After the session I immediately followed the instructor on landing. The tip tanks were completely empty. We were landing to the south at approximately 170kts. Just as the landing gear touched down I cut power as normal but the right wheel folded under and the right tip tank skidded on the runway. I knew the tanks were empty and highly flammable! As the tank skidded across the runway it blew the outside half clean off the tank right along its welded aluminum seam. The plane pulled to the right. I used hard rudder left and left brake but it kept rotating right, skidding into the desert dirt. I saw a ravine ahead so I released the brake and rudder and let the plane spin. Eventually it rotated over 360 degrees and stopped just short of the ravine facing northeast skidding a total of 1.1 miles in a big arc. I could see what I thought was smoke coming from the right side of the plane so I opened the canopy and jumped out of the cockpit on the left side (the high side), only to realize that I still had my helmet on, oxygen hose and all! I was hung up by the oxygen hose and my feet barely could touch the ground. I grabbed the edge of the cockpit and did a pull-up but the quick-disconnect mechanism didn’t work. I kept twisting until it finally did and I dropped to the ground. I still had my helmet and parachute on. I ran like hell, thinking the plane was on fire! The ambulance chased me down and the medic said (laughing), “We had a hard time catching you!” They took me to the flight surgeon’s office and, it’s not a myth, they gave me a big shot of whiskey to calm me down. As soon as they thought I was okay I was sent directly to the base commander who was, needless to say, quite upset! This accident was a blemish on his very good record. I saluted him and he asked if I was ok, then let me know that the Sgt. mechanic reported that the landing gear rod wasn’t in the "down position" as required, and knowing this would cause the issue, the Colonel looked at me and yelled, “you’re grounded!” Just about then, the Squadron Commander came in and the Colonel said, “Your boy didn’t have the gear down!” The Commander said, “Sir I just came from the plane and saw that the handle was in the down and locked position.  The plastic shroud on the lever was broken and made it look like the lever was not in the right position.  But this was not pilot error!” I was eventually dismissed and relieved!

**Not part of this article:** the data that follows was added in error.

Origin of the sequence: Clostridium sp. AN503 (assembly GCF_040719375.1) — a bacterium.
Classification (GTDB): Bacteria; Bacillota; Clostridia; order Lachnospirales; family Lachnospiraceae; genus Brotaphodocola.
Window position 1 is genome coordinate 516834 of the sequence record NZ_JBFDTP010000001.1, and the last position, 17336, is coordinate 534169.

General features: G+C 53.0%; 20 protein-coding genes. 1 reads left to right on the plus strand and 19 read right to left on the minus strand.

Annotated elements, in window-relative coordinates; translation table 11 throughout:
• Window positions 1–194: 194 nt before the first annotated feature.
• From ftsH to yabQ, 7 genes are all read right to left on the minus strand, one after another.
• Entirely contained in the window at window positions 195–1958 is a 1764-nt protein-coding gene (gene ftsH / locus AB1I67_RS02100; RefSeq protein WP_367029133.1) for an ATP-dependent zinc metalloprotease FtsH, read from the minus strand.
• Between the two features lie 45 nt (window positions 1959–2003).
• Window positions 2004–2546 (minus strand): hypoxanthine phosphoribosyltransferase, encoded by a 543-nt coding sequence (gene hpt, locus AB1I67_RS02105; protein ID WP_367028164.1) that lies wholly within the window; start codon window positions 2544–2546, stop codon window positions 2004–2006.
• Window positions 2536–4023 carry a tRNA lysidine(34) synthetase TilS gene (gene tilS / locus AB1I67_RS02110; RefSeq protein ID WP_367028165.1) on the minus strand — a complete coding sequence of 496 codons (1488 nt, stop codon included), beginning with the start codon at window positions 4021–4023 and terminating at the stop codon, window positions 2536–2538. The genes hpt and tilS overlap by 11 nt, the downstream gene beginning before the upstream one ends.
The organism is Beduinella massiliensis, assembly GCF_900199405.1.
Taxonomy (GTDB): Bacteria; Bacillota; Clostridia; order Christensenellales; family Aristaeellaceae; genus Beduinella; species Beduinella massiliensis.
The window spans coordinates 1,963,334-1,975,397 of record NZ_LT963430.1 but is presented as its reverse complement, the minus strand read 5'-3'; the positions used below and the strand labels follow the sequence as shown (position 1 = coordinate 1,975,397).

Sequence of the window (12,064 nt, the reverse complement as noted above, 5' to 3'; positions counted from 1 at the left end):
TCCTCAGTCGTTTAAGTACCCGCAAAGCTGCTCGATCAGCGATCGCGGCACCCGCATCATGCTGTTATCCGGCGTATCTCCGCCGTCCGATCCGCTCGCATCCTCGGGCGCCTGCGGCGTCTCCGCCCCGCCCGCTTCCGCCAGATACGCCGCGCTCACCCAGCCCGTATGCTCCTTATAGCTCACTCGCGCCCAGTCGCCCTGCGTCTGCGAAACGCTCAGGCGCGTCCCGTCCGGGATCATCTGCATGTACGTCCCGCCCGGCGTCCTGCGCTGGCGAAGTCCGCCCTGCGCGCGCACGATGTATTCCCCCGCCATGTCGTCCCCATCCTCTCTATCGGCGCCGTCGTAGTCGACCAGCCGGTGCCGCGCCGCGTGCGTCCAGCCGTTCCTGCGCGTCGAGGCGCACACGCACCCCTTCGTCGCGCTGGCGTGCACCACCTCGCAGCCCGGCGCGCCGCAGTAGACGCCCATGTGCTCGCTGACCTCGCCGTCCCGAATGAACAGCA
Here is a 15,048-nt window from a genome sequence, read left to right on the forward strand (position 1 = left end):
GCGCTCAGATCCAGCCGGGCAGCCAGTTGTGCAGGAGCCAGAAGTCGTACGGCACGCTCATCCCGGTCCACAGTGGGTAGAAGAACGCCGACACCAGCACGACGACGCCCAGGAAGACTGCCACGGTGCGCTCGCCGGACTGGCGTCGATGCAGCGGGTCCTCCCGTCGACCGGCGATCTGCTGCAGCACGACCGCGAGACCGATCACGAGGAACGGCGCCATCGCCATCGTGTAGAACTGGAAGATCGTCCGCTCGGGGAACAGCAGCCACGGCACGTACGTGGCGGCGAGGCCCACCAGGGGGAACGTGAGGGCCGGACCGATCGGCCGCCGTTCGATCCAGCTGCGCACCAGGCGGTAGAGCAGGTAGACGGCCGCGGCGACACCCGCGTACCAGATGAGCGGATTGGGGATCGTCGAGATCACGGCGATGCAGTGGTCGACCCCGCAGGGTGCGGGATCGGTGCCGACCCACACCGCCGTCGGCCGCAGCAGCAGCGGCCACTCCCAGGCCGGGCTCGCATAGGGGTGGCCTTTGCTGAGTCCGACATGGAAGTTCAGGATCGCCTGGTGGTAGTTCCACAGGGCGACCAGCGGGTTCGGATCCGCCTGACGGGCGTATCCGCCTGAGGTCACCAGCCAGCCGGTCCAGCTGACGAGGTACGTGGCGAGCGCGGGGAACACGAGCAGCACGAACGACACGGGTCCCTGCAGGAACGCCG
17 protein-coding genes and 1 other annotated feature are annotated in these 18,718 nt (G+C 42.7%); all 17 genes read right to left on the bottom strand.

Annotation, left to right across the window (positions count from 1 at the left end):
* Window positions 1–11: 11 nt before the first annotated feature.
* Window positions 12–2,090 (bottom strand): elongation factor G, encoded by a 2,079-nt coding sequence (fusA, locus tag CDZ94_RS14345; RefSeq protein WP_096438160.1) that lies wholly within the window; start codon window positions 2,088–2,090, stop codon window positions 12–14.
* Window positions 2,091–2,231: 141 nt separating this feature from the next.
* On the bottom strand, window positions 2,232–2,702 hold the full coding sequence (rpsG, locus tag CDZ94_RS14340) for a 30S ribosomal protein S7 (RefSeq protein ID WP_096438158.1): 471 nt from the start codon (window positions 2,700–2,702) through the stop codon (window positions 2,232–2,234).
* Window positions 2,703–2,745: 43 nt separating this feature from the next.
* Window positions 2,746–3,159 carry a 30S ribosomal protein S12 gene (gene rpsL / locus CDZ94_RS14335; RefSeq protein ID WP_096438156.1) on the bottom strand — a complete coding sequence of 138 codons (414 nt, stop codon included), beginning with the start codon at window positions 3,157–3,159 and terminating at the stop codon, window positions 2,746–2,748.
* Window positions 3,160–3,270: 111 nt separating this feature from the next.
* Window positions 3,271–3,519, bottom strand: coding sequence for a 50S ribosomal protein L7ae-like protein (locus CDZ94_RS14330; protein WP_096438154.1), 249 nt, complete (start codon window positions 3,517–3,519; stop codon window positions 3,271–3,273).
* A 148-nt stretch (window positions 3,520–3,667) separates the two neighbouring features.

A few days later, I saw the plane on the tarmac, on all three landing gear, but with some damage and the right tip tank was split along the weld line just like I thought. Later I learned that the root cause was a failed cotter pin. The last I saw of the plane, they were hauling it away on a flat bed…..and, by-the-way, that quarter was the last found coin I’ve ever kept!” 

   *The plane is now in the Flyhistorik Museum Sola, Stavanger, Norway wayne Segulia F 84 in Museum

   After his release from the active Air Force, Wayne was hired by Northwest Airlines on May 16, 1959. He flew briefly for Western Airlines during a lay-off and then was recalled by the Air Force for 12 months active duty in 1961, assigned to the 162 Tactical Fighter Squadron, Springfield, Ohio. While at Northwest he flew mainly domestic flights with occasional international flights to Canada, UK and Europe. 

   Wayne said there were a few flights that he would always remember from his 31 years as a commercial pilot:

—The three times his planes were struck by lightning.

—An evening flight from MSP when during the climb, the fully loaded DC-10 gave a big shudder and he realized he had lost an engine. Before he could radio, the tower already was asking where he wanted to dump fuel. He dumped fuel, returned and landed without incident. It was the #2 engine that blew. The air traffic control said it lit up the whole sky over the airport.

—A “sightseeing” flight that he took his passengers on from Seattle to Minneapolis. He flew low along the Columbia River and over the Rocky Mountains pointing out the sights and landmarks along the way. He said it was all good until the Chief Pilot called him in to congratulate him on all the nice letters he’d received from passengers saying what a wonderful “tour guide” Captain Segulia had been, flying so low and showing them the sights. He smiled and said, “I never did that again!”

— When he saw the beginning of the Mount St Helens eruption in 1980 as he flew to Seattle. 

— The day he was inflight, within sight range, when the Challenger Space Shuttle launched from Cape Canaveral in 1986. He had just pointed it out to the passengers seconds before it exploded. He, his crew and passengers witnessed the tragic disaster as it unfolded.

   Wayne flew the following aircraft at NWA: the Lockheed Electra L-188, DC-7, DC-8, Boeing 707 series, Boeing 727 and was flying the DC-10 when he retired on July 23, 1990. He said he most enjoyed flying the Electra and the DC-10. He was recently in the process of totaling his military and commercial flight hours and felt they would add up to approximately 3 years of his life in the air.

Here's a GO - Captain Segulia.

(Don Bergman)